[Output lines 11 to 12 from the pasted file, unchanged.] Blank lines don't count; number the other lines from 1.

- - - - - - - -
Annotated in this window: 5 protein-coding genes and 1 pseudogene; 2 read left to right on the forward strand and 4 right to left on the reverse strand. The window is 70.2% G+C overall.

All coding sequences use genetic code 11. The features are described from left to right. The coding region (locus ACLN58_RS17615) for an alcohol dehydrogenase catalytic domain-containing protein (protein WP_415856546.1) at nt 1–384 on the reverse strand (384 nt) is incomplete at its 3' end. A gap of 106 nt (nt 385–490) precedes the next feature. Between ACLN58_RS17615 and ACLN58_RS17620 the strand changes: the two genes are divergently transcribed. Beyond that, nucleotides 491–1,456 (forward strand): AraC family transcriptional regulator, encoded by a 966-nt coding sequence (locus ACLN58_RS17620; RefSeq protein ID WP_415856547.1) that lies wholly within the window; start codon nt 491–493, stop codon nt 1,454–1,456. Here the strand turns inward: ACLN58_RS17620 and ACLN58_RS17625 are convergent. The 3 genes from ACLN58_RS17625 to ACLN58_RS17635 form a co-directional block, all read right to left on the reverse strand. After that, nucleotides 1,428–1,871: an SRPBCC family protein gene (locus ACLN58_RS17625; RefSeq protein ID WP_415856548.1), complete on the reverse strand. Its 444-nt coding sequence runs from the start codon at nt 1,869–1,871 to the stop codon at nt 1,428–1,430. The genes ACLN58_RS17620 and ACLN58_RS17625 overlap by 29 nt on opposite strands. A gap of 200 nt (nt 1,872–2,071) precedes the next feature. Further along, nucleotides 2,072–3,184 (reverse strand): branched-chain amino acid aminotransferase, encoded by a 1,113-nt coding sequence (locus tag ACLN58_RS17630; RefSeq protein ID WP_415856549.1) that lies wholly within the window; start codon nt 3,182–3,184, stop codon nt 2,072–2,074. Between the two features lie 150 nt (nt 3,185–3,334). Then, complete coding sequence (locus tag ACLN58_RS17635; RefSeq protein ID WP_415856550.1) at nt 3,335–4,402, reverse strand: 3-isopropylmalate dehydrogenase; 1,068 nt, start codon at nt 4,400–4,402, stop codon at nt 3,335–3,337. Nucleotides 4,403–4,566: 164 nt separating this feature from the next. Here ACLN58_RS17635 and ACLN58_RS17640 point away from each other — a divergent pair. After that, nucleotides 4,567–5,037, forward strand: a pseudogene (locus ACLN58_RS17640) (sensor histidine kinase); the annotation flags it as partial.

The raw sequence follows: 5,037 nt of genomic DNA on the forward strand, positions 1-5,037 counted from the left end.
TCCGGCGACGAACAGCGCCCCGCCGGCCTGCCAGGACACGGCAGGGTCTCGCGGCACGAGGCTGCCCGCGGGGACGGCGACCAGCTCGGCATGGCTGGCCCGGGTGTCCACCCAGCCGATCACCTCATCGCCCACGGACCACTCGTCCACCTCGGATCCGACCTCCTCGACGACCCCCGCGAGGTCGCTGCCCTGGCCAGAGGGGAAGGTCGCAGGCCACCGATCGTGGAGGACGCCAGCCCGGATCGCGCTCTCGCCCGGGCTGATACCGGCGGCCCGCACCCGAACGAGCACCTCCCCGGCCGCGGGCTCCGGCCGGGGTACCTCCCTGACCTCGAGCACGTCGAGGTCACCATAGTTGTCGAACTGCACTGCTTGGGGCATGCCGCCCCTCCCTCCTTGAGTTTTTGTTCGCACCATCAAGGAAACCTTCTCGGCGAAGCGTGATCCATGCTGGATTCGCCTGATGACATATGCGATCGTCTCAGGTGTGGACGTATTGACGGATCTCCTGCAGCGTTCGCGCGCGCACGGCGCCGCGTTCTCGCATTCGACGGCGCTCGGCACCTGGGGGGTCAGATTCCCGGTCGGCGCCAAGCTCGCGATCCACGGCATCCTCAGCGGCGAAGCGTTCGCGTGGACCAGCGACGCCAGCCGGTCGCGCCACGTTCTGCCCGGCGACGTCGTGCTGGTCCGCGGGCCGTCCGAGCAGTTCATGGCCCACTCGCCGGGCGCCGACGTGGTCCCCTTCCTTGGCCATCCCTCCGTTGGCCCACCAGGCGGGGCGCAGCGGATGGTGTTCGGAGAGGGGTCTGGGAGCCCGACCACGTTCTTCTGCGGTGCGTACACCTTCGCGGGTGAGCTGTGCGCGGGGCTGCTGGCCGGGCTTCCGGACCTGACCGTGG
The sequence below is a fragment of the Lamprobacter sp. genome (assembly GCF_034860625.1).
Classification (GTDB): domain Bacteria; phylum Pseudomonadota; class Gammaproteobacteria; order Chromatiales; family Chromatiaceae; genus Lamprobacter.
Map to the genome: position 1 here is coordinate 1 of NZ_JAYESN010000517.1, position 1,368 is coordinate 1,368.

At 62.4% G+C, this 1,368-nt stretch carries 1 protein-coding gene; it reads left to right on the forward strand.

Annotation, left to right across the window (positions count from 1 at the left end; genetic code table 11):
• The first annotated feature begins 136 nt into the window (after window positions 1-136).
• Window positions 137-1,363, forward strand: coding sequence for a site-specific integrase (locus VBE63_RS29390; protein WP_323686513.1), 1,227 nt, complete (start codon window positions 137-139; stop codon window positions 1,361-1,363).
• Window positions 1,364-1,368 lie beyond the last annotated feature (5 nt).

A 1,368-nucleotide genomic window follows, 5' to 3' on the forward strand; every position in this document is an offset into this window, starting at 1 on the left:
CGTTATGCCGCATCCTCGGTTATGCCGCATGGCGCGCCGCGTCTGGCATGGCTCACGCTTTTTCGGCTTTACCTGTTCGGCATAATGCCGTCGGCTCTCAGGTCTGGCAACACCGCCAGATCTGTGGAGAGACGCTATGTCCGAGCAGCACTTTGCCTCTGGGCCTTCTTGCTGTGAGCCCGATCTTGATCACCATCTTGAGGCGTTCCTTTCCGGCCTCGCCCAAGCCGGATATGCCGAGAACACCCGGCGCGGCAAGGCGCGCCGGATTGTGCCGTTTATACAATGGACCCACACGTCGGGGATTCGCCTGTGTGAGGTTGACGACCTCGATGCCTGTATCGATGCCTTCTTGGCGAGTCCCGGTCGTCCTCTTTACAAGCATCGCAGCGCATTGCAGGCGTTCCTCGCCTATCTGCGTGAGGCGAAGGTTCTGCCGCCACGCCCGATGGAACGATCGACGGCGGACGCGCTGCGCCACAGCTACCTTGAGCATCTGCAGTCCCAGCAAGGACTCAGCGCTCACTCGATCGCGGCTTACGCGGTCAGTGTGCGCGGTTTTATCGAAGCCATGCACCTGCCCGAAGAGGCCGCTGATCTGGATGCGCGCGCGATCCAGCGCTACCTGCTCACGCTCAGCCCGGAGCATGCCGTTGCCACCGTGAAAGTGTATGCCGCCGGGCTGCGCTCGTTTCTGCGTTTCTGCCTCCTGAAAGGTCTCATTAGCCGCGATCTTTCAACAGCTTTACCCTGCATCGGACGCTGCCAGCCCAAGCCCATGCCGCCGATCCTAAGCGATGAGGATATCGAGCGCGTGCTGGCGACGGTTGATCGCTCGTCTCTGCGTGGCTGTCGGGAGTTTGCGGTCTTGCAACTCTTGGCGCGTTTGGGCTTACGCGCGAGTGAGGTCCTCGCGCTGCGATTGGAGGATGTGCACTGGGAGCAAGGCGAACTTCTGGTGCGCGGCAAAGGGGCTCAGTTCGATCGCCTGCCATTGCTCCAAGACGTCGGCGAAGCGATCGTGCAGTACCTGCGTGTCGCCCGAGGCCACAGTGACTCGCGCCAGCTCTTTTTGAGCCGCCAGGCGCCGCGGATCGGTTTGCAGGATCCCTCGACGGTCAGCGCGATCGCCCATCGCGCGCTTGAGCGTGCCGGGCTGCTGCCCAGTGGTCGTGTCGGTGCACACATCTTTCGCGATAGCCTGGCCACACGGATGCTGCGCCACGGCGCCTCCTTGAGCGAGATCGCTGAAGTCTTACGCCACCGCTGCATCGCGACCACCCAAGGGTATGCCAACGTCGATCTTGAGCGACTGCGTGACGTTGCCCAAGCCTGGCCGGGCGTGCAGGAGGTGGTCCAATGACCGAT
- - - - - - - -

• Window positions 137-1,363, forward strand: coding sequence for a site-specific integrase (locus VBE63_RS29390; protein WP_323686513.1), 1,227 nt, complete (start codon window positions 137-139; stop codon window positions 1,361-1,363).
• Window positions 1,364-1,368 lie beyond the last annotated feature (5 nt).